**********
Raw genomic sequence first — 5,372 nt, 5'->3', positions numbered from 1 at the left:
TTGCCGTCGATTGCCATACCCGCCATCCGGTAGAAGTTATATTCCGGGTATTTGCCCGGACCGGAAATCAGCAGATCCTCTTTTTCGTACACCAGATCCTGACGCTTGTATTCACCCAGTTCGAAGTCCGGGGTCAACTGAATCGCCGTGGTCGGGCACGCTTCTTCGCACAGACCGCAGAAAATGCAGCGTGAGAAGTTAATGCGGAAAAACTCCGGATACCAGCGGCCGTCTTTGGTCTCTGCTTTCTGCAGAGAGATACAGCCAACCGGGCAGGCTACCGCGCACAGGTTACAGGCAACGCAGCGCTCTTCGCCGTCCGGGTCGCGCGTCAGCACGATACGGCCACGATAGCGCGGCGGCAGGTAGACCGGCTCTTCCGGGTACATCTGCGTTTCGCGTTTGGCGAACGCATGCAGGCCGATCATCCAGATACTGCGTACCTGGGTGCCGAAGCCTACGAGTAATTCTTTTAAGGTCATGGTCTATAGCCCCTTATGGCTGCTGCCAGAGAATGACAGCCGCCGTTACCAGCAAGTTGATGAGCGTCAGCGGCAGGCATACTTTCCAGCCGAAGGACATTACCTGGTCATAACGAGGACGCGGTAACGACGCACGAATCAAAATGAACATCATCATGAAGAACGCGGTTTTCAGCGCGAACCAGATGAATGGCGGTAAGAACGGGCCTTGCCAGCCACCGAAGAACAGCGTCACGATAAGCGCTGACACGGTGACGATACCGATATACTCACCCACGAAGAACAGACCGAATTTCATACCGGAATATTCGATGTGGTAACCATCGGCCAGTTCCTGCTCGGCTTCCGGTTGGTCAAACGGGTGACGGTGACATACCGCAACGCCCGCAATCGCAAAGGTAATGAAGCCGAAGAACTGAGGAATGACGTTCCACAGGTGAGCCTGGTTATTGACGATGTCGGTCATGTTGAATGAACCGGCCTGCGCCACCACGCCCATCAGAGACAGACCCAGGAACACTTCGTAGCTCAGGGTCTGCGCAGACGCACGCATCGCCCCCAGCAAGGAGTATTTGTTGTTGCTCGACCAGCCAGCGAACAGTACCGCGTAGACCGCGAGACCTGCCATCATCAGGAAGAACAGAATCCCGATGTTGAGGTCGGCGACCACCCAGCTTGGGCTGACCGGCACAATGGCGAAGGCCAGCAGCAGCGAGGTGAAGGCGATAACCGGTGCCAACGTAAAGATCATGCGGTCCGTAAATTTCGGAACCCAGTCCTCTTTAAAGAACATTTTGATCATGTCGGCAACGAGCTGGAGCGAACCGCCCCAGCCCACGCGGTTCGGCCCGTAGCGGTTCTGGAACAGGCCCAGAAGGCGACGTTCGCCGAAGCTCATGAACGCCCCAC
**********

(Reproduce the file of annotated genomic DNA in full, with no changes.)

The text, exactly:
Raw genomic sequence first — 5,372 nt, 5'->3', positions numbered from 1 at the left:
TTGCCGTCGATTGCCATACCCGCCATCCGGTAGAAGTTATATTCCGGGTATTTGCCCGGACCGGAAATCAGCAGATCCTCTTTTTCGTACACCAGATCCTGACGCTTGTATTCACCCAGTTCGAAGTCCGGGGTCAACTGAATCGCCGTGGTCGGGCACGCTTCTTCGCACAGACCGCAGAAAATGCAGCGTGAGAAGTTAATGCGGAAAAACTCCGGATACCAGCGGCCGTCTTTGGTCTCTGCTTTCTGCAGAGAGATACAGCCAACCGGGCAGGCTACCGCGCACAGGTTACAGGCAACGCAGCGCTCTTCGCCGTCCGGGTCGCGCGTCAGCACGATACGGCCACGATAGCGCGGCGGCAGGTAGACCGGCTCTTCCGGGTACATCTGCGTTTCGCGTTTGGCGAACGCATGCAGGCCGATCATCCAGATACTGCGTACCTGGGTGCCGAAGCCTACGAGTAATTCTTTTAAGGTCATGGTCTATAGCCCCTTATGGCTGCTGCCAGAGAATGACAGCCGCCGTTACCAGCAAGTTGATGAGCGTCAGCGGCAGGCATACTTTCCAGCCGAAGGACATTACCTGGTCATAACGAGGACGCGGTAACGACGCACGAATCAAAATGAACATCATCATGAAGAACGCGGTTTTCAGCGCGAACCAGATGAATGGCGGTAAGAACGGGCCTTGCCAGCCACCGAAGAACAGCGTCACGATAAGCGCTGACACGGTGACGATACCGATATACTCACCCACGAAGAACAGACCGAATTTCATACCGGAATATTCGATGTGGTAACCATCGGCCAGTTCCTGCTCGGCTTCCGGTTGGTCAAACGGGTGACGGTGACATACCGCAACGCCCGCAATCGCAAAGGTAATGAAGCCGAAGAACTGAGGAATGACGTTCCACAGGTGAGCCTGGTTATTGACGATGTCGGTCATGTTGAATGAACCGGCCTGCGCCACCACGCCCATCAGAGACAGACCCAGGAACACTTCGTAGCTCAGGGTCTGCGCAGACGCACGCATCGCCCCCAGCAAGGAGTATTTGTTGTTGCTCGACCAGCCAGCGAACAGTACCGCGTAGACCGCGAGACCTGCCATCATCAGGAAGAACAGAATCCCGATGTTGAGGTCGGCGACCACCCAGCTTGGGCTGACCGGCACAATGGCGAAGGCCAGCAGCAGCGAGGTGAAGGCGATAACCGGTGCCAACGTAAAGATCATGCGGTCCGTAAATTTCGGAACCCAGTCCTCTTTAAAGAACATTTTGATCATGTCGGCAACGAGCTGGAGCGAACCGCCCCAGCCCACGCGGTTCGGCCCGTAGCGGTTCTGGAACAGGCCCAGAAGGCGACGTTCGCCGAAGCTCATGAACGCCCCAC